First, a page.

DLP can also monitor data in motion, protecting sensitive information when moved between endpoints or shared with customers, partners and other external parties. This may include securing information when it’s being sent from a corporate network to a remote user device, as well as tracking and monitoring the behavior of users during their interaction with sensitive data.
To ensure DLP’s effectiveness, employees must be made aware of it and the importance of their role in keeping the business safe. This includes educating and training them to understand what constitutes a breach and the financial impact of data loss. A DLP program should also involve management, as DLP policies are only useful with enforcement at the organizational level. Finally, it’s essential to establish metrics for measuring success and sharing reporting with leadership.
Ensure Data Integrity
DLP ensures that only the most important information is saved, allowing you to protect the integrity of sensitive data. This can be accomplished in several ways. For example, some DLP solutions can scan and catalog files based on their metadata or use partial document match and statistical analysis to identify suspicious information. Many modern DLP solutions also allow customers to build and add rules to the solution.
This allows organizations to set priorities for what types of data to monitor and control egress from the network. Implementing DLP technologies on a cloud deployment architecture is also possible, giving you visibility into data at rest and in motion.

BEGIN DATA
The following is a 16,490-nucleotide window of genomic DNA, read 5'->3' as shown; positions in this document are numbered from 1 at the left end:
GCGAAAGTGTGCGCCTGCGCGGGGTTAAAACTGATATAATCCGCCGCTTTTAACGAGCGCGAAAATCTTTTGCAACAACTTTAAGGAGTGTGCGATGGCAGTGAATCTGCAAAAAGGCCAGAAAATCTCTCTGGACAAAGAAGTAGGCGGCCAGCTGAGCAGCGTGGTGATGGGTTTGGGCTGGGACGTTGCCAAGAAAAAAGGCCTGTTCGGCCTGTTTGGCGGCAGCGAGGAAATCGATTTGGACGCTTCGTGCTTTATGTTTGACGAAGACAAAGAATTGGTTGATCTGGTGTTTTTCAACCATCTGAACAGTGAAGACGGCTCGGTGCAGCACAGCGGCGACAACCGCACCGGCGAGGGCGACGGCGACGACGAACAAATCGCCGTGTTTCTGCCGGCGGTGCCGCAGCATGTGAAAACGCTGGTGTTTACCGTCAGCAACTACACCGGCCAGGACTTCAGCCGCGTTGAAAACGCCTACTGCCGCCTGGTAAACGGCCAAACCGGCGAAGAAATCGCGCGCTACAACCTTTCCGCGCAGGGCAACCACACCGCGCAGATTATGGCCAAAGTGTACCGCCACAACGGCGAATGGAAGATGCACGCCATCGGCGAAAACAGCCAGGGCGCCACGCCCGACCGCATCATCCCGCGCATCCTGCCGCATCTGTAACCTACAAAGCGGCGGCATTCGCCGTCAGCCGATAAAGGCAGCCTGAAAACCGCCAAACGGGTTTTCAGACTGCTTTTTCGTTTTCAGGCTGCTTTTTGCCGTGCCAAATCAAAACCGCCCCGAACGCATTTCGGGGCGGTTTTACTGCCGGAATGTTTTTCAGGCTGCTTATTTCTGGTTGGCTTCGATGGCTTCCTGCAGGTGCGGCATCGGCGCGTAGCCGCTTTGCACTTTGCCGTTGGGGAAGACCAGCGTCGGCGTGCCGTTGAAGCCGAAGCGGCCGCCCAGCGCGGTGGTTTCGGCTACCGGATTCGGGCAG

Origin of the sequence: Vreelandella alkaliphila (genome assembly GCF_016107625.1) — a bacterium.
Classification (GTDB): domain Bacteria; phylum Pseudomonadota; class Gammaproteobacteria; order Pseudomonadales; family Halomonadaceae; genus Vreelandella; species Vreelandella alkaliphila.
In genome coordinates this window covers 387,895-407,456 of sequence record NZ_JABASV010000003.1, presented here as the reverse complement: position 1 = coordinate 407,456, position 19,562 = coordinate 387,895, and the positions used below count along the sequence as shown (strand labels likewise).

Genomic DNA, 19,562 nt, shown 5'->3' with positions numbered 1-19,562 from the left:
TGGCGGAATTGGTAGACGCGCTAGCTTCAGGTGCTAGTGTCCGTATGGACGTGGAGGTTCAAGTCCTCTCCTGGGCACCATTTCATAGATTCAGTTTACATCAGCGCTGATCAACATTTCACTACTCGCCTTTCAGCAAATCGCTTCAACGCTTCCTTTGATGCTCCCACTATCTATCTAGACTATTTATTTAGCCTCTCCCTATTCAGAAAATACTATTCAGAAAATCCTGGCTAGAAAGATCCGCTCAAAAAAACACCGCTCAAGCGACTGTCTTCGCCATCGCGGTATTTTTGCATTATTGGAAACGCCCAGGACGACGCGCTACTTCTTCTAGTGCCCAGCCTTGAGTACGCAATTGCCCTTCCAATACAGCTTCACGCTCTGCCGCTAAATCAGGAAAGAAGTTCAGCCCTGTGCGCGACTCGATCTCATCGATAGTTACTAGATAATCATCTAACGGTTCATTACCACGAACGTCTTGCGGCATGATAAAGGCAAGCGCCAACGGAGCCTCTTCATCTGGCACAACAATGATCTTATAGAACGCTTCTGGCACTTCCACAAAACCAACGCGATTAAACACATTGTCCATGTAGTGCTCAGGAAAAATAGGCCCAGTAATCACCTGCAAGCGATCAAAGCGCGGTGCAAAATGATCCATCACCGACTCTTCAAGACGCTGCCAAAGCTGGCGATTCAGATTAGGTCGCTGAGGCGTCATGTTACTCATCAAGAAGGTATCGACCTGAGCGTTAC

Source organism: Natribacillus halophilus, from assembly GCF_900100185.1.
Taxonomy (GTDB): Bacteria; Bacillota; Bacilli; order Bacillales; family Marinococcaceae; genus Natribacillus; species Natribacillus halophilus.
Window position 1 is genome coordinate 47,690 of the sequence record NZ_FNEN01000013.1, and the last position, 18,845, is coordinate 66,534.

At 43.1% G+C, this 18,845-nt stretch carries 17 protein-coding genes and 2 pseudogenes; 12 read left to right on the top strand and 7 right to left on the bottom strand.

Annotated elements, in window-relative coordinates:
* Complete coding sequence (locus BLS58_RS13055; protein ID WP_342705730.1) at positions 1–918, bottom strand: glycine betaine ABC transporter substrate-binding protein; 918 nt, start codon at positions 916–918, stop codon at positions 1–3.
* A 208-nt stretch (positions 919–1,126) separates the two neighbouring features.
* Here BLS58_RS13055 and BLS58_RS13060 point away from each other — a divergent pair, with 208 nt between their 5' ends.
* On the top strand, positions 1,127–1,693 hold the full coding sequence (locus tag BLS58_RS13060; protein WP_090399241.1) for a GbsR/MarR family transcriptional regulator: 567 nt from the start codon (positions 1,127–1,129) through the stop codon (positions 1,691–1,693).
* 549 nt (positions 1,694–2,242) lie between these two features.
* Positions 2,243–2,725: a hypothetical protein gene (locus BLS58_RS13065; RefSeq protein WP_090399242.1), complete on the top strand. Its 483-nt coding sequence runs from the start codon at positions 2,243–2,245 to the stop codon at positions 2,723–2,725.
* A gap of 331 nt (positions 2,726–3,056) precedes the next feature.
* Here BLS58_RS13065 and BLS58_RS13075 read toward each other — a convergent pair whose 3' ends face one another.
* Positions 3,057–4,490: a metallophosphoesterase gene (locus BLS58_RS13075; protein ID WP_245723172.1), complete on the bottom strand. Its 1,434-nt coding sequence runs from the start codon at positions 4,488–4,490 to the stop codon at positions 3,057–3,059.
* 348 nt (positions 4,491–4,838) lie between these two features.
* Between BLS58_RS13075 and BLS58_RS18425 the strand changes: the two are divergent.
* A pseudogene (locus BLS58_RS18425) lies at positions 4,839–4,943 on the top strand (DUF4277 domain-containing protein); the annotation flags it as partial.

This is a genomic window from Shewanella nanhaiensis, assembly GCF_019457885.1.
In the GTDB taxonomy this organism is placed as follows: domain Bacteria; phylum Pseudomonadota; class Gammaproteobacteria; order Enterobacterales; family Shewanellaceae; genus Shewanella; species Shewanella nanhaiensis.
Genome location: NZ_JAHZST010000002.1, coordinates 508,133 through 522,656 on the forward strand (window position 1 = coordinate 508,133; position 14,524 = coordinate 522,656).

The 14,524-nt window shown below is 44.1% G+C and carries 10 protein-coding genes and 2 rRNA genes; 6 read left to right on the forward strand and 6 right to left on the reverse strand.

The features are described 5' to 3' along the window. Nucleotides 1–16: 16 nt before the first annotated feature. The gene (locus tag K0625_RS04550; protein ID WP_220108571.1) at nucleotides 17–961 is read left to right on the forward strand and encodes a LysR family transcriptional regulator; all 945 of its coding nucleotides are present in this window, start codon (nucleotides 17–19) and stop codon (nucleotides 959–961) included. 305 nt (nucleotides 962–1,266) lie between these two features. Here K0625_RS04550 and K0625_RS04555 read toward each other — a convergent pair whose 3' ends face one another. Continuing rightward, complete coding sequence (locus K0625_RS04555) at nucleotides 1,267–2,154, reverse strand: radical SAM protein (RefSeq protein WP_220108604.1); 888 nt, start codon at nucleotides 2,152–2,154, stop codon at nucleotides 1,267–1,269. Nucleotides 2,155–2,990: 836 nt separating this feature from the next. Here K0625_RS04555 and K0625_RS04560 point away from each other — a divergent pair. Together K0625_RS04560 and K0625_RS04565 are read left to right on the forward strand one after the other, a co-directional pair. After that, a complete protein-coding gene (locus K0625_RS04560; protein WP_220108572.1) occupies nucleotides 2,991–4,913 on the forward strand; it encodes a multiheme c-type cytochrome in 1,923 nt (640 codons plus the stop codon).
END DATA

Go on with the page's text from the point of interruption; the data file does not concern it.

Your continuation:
Clearly defining the business value of DLP helps your organization gain buy-in from key stakeholders. This is especially important when trying to secure the budget for DLP. It’s critical to weigh the costs and risks against DLP’s regulatory, compliance and intellectual property benefits. This can help you make a more informed decision about which DLP cyber security solution to invest in.
DLP can reduce costs by ensuring sensitive data does not end up in the hands of unauthorized parties. For example, it can protect against misconfiguration that led to the massive breach of Equifax or the RSA hack that exposed 40 million employee records. It can also prevent sensitive data from being distributed unintentionally by employees.
Creating a DLP program typically requires an inventory of the organization’s data and where it is stored. This is usually done with a data scanning tool, and the results are used to create DLP policies.
Classification of data is another important step. DLP tools use pre-configured taxonomies or allow you to customize categories like personally identifiable information, financial data, regulated data and intellectual property.
Most organizations start with a pilot DLP program to determine the best security controls and then gradually build the system over time. This approach is less expensive than trying to protect everything in the beginning, and it enables business leaders to get involved in defining success metrics and reporting that can be shared with the rest of the organization.